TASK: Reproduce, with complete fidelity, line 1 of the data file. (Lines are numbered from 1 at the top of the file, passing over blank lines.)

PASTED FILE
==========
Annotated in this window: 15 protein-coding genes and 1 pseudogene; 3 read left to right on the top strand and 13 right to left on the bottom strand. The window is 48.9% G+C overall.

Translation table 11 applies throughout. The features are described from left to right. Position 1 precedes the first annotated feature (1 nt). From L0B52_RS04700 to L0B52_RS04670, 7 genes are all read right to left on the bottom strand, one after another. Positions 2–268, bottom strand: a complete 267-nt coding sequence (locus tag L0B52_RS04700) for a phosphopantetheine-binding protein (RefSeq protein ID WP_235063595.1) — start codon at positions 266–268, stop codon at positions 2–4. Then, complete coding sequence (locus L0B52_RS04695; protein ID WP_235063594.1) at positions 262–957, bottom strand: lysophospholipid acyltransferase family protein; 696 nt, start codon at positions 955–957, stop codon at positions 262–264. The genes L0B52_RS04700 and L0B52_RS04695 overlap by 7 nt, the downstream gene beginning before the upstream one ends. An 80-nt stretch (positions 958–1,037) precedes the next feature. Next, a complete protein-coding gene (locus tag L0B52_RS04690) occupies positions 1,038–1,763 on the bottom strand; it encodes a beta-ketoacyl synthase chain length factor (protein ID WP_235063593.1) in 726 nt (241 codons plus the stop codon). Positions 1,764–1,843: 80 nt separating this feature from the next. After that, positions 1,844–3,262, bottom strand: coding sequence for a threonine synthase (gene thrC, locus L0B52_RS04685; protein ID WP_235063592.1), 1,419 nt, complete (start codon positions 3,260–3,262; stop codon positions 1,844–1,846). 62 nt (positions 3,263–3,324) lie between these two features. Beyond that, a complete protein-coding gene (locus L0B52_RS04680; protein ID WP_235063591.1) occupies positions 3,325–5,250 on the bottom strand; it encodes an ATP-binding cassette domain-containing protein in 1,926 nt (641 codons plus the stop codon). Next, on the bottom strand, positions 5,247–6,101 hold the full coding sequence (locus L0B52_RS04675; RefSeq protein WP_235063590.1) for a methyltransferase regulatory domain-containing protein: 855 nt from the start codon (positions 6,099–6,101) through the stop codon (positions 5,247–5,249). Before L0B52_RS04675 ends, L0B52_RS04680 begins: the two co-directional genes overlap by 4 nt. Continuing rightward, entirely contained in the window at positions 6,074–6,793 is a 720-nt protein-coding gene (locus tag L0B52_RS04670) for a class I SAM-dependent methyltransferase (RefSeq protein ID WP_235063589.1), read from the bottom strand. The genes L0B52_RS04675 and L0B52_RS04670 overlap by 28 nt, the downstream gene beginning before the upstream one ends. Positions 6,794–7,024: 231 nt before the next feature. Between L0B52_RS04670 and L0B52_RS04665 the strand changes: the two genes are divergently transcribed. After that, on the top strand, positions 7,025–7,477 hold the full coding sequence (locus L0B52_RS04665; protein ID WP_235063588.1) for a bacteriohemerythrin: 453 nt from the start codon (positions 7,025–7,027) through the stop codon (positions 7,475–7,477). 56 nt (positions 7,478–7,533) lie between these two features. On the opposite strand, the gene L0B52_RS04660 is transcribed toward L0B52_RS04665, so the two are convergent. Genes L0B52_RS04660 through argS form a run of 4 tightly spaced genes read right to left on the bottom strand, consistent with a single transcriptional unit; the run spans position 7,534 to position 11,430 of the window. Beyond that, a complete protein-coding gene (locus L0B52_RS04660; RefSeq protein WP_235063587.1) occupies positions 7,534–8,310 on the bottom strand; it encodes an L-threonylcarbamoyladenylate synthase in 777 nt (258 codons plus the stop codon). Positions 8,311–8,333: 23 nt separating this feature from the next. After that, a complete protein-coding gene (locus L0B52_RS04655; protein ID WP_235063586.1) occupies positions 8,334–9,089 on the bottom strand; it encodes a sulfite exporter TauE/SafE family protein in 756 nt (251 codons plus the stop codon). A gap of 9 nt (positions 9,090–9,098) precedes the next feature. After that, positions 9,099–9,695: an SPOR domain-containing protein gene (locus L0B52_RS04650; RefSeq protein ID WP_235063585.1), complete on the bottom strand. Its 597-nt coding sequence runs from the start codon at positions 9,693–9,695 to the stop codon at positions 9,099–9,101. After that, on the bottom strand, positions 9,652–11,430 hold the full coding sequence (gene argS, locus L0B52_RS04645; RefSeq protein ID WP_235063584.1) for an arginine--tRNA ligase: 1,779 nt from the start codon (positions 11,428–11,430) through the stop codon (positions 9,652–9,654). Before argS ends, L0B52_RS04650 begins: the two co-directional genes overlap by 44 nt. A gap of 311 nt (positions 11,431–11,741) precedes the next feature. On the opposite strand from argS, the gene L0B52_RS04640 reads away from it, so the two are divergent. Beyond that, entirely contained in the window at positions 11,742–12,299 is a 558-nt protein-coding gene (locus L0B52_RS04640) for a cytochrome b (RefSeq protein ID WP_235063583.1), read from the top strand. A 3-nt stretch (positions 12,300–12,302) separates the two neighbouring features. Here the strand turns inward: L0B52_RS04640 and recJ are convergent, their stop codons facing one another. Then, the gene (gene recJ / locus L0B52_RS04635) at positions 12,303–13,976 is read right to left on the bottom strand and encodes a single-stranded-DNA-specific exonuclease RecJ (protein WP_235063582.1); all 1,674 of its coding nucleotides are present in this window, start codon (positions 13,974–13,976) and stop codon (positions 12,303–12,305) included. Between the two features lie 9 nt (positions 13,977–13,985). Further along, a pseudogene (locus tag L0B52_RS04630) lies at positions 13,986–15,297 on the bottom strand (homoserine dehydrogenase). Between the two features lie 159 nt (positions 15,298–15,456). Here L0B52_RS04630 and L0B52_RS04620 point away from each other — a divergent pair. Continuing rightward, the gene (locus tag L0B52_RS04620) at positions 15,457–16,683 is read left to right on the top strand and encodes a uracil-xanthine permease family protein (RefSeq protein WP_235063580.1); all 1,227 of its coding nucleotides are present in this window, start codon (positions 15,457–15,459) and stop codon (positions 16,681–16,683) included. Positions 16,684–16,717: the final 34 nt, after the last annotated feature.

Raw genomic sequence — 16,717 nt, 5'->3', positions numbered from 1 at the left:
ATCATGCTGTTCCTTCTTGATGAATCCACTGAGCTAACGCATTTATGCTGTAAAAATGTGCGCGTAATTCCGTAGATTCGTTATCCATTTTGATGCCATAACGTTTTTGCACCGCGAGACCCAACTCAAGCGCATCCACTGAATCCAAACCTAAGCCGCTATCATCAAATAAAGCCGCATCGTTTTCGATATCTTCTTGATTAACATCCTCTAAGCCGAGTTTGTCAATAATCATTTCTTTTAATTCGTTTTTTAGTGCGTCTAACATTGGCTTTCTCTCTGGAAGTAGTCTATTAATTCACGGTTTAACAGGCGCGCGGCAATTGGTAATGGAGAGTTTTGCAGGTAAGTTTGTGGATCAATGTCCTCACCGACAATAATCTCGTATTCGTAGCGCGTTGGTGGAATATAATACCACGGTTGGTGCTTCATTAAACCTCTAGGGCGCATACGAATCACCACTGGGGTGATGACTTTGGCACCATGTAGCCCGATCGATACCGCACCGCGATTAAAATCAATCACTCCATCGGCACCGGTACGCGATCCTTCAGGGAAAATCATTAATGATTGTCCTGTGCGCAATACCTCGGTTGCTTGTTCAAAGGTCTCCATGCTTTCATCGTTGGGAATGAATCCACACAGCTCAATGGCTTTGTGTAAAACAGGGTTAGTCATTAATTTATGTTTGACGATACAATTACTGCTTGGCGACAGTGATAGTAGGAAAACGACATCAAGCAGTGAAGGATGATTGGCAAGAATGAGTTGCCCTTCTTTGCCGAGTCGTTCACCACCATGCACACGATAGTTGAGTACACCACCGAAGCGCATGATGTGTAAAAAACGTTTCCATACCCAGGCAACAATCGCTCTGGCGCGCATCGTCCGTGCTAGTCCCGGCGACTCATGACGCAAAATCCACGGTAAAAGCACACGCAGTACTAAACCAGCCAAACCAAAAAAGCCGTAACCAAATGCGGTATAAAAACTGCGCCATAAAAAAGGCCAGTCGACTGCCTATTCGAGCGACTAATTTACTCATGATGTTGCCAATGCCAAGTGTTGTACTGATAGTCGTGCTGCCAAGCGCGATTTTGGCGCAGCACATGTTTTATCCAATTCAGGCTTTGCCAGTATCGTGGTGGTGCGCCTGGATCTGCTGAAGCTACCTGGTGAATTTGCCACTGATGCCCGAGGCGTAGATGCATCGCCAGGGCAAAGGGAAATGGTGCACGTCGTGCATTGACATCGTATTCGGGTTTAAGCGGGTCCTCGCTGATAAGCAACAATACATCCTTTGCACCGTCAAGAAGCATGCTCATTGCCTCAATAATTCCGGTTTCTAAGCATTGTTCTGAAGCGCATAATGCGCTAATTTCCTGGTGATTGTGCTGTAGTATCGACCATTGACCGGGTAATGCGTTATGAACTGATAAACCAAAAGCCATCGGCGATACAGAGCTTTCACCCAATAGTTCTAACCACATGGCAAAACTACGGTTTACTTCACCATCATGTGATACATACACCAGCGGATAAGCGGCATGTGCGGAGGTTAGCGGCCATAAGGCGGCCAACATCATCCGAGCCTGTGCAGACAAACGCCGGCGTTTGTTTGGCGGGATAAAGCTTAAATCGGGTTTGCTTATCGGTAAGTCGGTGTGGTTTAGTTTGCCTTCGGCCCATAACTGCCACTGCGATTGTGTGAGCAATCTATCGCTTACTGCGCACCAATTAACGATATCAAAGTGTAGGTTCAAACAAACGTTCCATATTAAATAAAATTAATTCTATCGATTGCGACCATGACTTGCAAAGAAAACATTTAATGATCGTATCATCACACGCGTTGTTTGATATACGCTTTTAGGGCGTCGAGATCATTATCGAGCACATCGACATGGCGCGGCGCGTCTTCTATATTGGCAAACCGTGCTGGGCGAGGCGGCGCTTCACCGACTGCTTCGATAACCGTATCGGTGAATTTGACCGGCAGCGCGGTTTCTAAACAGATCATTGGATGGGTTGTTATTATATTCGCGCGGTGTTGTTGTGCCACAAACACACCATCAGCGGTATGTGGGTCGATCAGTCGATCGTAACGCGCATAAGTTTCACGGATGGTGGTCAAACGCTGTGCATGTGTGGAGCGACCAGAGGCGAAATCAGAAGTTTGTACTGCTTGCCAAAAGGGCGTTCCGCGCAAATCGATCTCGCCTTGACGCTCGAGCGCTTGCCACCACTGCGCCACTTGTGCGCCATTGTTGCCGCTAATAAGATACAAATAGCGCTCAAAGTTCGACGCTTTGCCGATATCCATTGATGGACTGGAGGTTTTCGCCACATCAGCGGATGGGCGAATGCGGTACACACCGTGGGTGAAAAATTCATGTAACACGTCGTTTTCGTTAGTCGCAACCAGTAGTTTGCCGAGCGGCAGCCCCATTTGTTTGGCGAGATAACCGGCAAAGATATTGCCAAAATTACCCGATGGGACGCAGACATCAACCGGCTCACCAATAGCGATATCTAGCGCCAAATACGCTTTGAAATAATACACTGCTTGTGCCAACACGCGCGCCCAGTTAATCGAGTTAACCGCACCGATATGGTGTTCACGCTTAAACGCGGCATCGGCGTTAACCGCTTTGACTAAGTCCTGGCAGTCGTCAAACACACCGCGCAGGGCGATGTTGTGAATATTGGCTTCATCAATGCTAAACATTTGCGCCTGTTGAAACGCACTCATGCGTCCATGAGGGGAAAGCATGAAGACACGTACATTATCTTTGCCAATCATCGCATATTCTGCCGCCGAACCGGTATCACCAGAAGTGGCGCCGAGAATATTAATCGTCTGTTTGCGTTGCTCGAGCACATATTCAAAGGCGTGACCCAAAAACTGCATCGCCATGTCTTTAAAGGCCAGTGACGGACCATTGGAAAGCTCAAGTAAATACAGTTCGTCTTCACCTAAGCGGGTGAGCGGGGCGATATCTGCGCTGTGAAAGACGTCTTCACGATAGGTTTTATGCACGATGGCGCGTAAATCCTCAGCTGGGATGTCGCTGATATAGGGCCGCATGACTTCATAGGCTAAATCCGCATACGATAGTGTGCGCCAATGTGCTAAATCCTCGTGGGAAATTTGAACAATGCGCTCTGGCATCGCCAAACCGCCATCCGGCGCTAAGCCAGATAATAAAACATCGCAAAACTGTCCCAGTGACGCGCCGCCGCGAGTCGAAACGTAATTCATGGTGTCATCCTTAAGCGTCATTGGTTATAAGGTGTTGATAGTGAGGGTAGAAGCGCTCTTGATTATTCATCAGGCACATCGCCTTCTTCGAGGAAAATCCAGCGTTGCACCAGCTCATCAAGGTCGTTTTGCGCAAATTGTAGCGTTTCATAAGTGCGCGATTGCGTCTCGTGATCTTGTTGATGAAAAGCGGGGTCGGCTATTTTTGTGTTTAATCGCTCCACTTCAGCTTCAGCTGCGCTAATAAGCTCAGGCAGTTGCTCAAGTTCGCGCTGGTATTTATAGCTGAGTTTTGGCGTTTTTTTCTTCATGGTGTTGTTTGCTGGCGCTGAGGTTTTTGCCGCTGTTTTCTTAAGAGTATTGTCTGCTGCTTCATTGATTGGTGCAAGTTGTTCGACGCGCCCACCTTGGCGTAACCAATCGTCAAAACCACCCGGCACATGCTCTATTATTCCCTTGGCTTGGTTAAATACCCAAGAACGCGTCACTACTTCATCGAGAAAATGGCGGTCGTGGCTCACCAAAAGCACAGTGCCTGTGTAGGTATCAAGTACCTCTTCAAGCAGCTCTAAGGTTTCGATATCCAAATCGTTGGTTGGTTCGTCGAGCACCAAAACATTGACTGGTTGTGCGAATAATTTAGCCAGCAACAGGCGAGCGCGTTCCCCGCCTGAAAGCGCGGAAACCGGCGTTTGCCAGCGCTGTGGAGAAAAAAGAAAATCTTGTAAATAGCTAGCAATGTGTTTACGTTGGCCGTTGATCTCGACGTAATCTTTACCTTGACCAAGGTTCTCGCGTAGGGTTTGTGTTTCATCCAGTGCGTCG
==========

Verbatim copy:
Annotated in this window: 15 protein-coding genes and 1 pseudogene; 3 read left to right on the top strand and 13 right to left on the bottom strand. The window is 48.9% G+C overall.